Denver’s notoriously tricky geography, with a number of historically isolated neighborhoods, did not appear to influence super travelers’ choices, with a reasonably even distribution of super travelers originating from all of the city’s defined sectors. As a result, the researchers focused on what the students would be traveling for—the differences between far-away first-choice schools and those that are nearer but bypassed. They began by comparing characteristics of the schools nearest to super travelers’ homes to their first choice schools. They found that students favored schools with higher academic quality (as measured by ACT scores and graduation rates), lower discipline rates, and richer academic and extracurricular offerings (as measured by availability of Advanced Placement and International Baccalaureate courses, Calculus, dual-language and immersion options, sports offerings, project-based learning, and music, drama, and visual arts). Families opting for quality should be music to the ears of school choice supporters. But travel distance remains an issue. Studies show that long commutes are associated with large costs in terms of time, money, lost opportunities, neighborhood social ties, and potentially traveling to or through unsafe areas. Not to mention unreliable transportation which could lead to dropping out.
But what about all the schools bypassed by super travelers? Unfortunately, the data indicated that only 22 percent of Denver’s super travelers could find another comparable choice nearer their homes, and even those would lessen their commute time by only a few minutes. Again, there is no indication here which additional schools students requested other than their top choice, nor which schools they ultimately attended. This limits the conclusions that can be made but does provide important descriptive information about what students and families are willing to do to attend the school that they want. Looking at the data, Denice and Gross noted that other nearer choices were available if certain parts of the quality criteria were relaxed, but the onus should not be on parents to compromise. It should be on school systems offering choice to think more holistically about their offerings, as it seems most families do.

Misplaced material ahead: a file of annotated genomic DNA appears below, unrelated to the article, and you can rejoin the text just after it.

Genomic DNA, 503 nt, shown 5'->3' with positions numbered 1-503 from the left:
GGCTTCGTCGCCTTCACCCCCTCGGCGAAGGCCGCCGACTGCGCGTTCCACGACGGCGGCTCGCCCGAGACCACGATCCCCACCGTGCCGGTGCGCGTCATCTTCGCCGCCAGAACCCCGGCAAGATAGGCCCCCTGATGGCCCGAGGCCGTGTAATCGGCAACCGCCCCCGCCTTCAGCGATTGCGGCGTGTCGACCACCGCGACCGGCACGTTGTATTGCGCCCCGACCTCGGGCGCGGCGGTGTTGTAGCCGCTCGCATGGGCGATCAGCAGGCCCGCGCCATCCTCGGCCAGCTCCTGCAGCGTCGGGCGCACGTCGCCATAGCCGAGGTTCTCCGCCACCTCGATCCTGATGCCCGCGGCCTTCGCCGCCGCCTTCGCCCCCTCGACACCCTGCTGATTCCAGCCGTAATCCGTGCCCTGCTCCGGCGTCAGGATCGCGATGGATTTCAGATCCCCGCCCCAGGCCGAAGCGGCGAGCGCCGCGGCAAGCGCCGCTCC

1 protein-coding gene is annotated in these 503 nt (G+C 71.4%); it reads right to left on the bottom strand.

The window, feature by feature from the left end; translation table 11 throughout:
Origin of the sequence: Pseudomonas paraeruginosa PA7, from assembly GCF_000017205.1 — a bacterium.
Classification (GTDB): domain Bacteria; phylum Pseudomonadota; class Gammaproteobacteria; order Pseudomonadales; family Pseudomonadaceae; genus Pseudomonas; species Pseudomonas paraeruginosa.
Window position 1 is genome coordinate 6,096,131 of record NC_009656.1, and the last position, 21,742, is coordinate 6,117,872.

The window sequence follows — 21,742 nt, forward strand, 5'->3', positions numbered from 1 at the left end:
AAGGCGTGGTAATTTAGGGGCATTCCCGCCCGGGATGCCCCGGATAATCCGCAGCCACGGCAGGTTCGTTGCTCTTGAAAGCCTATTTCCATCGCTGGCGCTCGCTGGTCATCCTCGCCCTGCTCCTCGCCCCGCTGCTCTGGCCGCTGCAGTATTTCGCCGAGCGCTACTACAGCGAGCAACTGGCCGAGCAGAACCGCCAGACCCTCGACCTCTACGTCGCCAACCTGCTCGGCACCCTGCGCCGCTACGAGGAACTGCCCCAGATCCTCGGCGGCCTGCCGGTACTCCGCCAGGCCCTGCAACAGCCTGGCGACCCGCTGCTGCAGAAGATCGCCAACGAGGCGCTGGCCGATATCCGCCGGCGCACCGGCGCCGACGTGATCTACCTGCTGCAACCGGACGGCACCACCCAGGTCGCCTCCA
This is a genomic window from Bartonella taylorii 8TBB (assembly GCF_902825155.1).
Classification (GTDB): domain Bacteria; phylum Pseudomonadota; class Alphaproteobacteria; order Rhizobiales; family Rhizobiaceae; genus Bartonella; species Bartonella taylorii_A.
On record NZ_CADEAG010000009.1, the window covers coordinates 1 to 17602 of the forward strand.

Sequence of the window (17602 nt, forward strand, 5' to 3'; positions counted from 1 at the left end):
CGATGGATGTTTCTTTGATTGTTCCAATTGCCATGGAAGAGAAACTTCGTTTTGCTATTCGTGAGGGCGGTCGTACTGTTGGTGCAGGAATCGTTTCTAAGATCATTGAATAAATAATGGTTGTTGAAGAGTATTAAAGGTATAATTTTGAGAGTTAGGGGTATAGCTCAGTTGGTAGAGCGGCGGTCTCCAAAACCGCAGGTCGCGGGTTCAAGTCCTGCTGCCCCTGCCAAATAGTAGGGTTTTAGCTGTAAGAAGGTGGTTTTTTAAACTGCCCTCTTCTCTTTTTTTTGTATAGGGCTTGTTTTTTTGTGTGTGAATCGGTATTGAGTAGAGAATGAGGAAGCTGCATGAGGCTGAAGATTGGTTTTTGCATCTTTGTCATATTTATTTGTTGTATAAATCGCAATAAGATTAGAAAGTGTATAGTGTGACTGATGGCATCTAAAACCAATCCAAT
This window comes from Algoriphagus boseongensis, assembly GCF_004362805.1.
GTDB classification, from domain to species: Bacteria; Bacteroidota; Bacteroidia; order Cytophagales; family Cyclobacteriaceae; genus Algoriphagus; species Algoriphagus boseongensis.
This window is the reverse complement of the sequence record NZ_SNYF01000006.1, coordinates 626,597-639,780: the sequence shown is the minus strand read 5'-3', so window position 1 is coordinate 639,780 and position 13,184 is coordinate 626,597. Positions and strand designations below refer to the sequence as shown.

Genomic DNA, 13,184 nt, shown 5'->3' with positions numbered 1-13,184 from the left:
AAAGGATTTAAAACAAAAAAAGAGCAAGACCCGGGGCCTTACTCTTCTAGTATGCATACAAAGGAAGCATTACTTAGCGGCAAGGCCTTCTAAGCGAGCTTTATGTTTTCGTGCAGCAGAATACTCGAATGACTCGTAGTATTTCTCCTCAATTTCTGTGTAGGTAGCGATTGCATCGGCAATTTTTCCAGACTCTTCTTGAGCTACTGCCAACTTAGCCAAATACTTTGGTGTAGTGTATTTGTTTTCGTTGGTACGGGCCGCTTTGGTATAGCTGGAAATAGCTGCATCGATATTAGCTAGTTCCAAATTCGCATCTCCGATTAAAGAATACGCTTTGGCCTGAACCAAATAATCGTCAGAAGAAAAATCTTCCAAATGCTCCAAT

Diversifying and improving the “package” of academics, culture, and extracurriculars and focusing on those school characteristics most in demand would go a long way to helping more students find the best fit. And transportation options—whether it be a school or city bus—that address the reality of families’ travel requirements wouldn’t hurt either.
SOURCE: Patrick Denice and Betheny Gross, “Going the Distance: Understand the Benefits of a Long Commute to School,” Urban Institute (October 2018).